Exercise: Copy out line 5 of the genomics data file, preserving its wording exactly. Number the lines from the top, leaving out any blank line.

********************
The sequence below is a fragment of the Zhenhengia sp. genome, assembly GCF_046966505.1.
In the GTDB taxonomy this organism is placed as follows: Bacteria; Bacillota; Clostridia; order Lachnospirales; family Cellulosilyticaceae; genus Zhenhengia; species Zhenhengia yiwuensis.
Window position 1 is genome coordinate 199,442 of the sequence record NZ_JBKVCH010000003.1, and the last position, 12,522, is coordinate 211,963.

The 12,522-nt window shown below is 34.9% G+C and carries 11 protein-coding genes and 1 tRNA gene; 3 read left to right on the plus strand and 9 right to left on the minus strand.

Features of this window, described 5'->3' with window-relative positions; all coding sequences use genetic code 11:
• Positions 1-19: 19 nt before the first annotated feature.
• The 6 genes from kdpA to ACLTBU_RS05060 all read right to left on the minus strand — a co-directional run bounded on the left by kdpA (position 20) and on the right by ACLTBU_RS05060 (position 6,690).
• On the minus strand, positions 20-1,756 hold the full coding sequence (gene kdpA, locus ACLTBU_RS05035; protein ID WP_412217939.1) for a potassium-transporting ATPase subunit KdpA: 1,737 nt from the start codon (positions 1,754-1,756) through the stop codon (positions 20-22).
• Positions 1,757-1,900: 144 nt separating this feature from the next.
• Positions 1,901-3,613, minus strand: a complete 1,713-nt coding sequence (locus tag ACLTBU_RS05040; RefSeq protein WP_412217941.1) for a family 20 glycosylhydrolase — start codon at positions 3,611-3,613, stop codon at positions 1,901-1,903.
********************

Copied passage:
Features of this window, described 5'->3' with window-relative positions; all coding sequences use genetic code 11: